The narrative sags under the challenge McCann has set for himself. At 200 pages, this might have been a masterpiece. Though still powerful, it sprawls into repetition and pretension. (I read the first 150 pages.)

My rating:

 

Set aside temporarily:

The New Wilderness by Diane Cook: The blurb promised an interesting mother–daughter relationship, but so far this is dystopia by numbers. A wilderness living experiment started with 20 volunteers, but illnesses and accidents have reduced their number. Bea was an interior decorator and her partner, Glen, a professor of anthropology – their packing list and habits echo primitive human culture. I loved the rituals around a porcelain teacup, but in general the plot and characters weren’t promising. I read Part I (47 pages) and would only resume if this makes the shortlist, which seems unlikely. (See this extraordinarily detailed 1-star Goodreads review from someone who DNFed the novel near where I am now.)

Shuggie Bain by Douglas Stuart: Dialect + depressing subject matter = a hard slog. Poverty and alcoholism make life in 1980s Glasgow a grim prospect for Agnes Bain and her three children. So far, the novel is sticking with the parents and the older children, with the title character barely getting a mention. I did love the scene where Catherine goes to Leek’s den in the pallet factory. This is a lot like the account Damian Barr gives of his childhood in Maggie & Me. I left off on page 82 but will go back to this if it makes the shortlist.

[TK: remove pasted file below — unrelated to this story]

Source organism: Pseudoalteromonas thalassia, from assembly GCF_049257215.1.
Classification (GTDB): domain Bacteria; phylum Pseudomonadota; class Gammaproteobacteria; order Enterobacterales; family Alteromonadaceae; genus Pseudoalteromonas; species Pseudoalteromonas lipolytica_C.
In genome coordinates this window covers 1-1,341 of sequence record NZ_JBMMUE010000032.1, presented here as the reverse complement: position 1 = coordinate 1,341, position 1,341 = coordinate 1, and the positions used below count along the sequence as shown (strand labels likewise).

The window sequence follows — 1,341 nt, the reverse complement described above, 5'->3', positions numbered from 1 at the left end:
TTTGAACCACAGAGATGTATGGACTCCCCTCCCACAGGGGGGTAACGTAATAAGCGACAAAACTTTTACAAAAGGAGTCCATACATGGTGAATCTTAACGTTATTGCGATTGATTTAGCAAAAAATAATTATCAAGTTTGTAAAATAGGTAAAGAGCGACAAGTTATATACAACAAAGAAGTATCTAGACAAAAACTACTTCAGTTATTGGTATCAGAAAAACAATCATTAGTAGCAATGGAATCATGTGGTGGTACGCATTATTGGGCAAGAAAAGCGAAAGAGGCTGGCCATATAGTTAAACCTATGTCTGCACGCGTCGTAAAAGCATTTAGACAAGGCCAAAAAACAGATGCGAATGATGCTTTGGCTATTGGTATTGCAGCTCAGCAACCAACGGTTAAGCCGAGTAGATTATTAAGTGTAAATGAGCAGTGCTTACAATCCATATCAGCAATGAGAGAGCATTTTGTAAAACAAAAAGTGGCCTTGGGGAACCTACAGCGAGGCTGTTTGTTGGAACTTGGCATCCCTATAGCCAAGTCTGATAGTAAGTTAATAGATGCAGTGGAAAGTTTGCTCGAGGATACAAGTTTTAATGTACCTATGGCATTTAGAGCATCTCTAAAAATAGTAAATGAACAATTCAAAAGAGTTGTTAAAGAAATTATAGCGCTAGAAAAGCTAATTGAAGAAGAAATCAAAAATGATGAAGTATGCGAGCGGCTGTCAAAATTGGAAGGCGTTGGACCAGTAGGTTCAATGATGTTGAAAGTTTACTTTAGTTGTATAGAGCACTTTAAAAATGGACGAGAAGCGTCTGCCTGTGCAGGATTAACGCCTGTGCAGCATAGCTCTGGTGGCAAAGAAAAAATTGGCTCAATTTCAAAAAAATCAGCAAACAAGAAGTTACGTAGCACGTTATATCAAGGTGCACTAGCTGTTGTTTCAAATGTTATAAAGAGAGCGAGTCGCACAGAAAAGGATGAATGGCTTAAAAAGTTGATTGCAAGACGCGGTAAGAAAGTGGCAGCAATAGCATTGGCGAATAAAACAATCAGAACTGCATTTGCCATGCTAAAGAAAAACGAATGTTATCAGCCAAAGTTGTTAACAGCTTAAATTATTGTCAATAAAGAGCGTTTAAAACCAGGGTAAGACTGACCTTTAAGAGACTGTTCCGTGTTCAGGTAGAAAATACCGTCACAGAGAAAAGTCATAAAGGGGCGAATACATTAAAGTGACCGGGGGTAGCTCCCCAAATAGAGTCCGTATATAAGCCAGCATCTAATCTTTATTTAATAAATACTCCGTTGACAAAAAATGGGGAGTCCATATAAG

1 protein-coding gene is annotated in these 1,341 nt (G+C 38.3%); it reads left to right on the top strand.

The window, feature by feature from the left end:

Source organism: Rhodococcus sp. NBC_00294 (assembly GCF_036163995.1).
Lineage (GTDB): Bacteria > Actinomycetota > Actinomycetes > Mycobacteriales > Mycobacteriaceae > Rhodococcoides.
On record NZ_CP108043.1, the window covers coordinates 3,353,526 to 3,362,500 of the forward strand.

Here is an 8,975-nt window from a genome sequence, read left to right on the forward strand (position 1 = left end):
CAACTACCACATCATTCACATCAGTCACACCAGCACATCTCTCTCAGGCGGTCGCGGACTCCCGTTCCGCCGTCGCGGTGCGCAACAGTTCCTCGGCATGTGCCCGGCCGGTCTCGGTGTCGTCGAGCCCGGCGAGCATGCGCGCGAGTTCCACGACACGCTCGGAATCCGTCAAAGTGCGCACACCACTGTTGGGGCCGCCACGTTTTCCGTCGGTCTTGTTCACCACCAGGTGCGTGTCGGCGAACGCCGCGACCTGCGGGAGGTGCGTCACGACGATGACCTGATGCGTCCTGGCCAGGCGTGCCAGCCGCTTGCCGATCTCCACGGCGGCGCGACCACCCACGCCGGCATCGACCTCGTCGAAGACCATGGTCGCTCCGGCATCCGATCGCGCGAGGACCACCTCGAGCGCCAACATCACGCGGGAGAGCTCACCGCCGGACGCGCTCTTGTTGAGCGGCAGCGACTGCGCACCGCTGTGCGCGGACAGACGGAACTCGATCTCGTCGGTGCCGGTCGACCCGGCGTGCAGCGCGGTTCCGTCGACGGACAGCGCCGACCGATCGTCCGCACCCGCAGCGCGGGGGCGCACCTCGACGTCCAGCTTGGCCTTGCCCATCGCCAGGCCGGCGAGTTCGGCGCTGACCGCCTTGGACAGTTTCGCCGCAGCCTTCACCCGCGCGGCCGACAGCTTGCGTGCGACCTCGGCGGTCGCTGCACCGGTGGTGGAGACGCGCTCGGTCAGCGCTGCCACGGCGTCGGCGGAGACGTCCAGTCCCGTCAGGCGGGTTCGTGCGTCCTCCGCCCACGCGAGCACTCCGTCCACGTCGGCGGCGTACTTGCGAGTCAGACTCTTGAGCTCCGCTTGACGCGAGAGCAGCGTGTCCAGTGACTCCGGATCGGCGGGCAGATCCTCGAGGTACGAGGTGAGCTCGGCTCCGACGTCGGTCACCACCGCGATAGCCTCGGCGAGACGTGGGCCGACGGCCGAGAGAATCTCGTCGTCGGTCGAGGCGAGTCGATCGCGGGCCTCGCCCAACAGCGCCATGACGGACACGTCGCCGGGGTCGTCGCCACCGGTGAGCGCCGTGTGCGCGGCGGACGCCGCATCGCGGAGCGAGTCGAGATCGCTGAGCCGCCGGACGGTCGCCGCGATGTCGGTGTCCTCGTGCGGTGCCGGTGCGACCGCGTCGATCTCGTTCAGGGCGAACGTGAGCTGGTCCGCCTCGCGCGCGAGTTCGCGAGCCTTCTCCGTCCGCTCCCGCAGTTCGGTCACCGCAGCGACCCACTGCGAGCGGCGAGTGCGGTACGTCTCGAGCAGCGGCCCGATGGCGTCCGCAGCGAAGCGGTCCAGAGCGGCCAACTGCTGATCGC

So that makes a total of 2 read, 4 DNFed, 2 set aside (and might yet DNF), 2 I still hope to read (one of which I’m awaiting from the library; the other is on my birthday wish list), and 3 I don’t intend to read. Not a great showing at all this year!